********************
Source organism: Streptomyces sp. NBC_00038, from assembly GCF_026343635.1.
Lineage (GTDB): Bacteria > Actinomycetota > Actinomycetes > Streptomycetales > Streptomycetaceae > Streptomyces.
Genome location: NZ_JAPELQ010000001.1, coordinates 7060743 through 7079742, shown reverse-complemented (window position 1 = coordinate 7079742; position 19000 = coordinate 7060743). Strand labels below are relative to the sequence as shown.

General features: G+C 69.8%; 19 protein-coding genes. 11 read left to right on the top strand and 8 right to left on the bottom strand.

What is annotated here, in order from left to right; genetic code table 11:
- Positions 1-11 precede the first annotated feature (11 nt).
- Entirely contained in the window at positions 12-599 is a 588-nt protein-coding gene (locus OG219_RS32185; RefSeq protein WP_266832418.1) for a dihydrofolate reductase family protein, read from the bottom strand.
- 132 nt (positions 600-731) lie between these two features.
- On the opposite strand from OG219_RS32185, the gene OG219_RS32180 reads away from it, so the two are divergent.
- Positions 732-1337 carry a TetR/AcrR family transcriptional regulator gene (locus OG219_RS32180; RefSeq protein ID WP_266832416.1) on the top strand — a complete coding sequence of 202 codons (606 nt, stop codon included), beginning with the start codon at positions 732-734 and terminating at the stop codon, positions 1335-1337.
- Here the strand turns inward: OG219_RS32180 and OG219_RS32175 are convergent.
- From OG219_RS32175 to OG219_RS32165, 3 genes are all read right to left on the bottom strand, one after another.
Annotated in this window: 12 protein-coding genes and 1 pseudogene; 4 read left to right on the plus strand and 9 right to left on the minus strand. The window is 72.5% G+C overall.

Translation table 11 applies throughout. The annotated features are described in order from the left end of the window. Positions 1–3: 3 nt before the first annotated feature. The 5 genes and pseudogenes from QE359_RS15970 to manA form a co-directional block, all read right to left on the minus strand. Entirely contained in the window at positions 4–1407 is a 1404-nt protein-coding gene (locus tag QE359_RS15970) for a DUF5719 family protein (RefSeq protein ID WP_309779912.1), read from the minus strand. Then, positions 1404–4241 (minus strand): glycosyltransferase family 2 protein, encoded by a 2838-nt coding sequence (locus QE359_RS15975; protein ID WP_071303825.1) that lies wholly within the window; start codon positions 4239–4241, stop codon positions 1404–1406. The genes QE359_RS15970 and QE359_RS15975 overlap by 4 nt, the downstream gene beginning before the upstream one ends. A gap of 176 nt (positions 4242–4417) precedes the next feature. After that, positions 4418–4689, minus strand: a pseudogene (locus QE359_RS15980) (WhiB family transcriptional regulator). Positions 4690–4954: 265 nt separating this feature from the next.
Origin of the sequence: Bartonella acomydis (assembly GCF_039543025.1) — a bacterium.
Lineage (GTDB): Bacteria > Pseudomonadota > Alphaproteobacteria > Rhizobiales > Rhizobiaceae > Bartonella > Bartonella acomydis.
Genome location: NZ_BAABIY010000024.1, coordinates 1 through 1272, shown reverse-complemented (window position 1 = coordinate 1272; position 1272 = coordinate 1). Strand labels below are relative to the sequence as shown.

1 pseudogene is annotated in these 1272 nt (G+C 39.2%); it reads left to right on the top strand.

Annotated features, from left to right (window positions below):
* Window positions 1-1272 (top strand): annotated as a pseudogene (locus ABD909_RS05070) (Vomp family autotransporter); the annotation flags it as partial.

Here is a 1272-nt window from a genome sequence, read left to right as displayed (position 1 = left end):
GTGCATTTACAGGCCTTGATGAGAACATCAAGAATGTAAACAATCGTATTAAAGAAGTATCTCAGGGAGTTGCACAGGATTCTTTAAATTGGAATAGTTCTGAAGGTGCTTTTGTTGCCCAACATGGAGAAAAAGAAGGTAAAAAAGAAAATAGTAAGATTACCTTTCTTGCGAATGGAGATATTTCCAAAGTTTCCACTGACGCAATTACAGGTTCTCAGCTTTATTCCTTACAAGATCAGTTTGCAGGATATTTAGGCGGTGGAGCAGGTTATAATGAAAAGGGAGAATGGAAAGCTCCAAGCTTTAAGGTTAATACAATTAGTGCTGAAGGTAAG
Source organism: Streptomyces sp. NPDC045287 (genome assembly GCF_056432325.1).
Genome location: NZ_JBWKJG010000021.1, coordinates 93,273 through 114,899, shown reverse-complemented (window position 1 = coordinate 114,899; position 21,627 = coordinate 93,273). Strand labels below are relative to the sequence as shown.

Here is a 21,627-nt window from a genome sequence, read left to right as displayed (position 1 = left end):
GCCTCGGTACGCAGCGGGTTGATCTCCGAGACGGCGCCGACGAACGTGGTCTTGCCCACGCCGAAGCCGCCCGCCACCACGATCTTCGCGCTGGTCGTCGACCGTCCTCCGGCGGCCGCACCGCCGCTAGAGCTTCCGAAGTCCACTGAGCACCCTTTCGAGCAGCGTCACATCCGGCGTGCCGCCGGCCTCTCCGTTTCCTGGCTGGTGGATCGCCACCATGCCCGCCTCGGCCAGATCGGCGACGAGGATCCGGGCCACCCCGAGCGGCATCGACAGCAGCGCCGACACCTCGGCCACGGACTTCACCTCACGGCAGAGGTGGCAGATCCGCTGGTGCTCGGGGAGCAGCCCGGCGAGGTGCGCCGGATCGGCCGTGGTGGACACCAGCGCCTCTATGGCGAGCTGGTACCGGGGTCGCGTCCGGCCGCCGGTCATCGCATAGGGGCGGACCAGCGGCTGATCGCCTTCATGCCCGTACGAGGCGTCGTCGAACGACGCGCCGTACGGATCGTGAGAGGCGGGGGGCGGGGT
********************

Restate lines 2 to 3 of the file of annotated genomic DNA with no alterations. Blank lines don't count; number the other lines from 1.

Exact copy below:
Lineage (GTDB): Bacteria > Actinomycetota > Actinomycetes > Streptomycetales > Streptomycetaceae > Streptomyces.
Genome location: NZ_JAPELQ010000001.1, coordinates 7060743 through 7079742, shown reverse-complemented (window position 1 = coordinate 7079742; position 19000 = coordinate 7060743). Strand labels below are relative to the sequence as shown.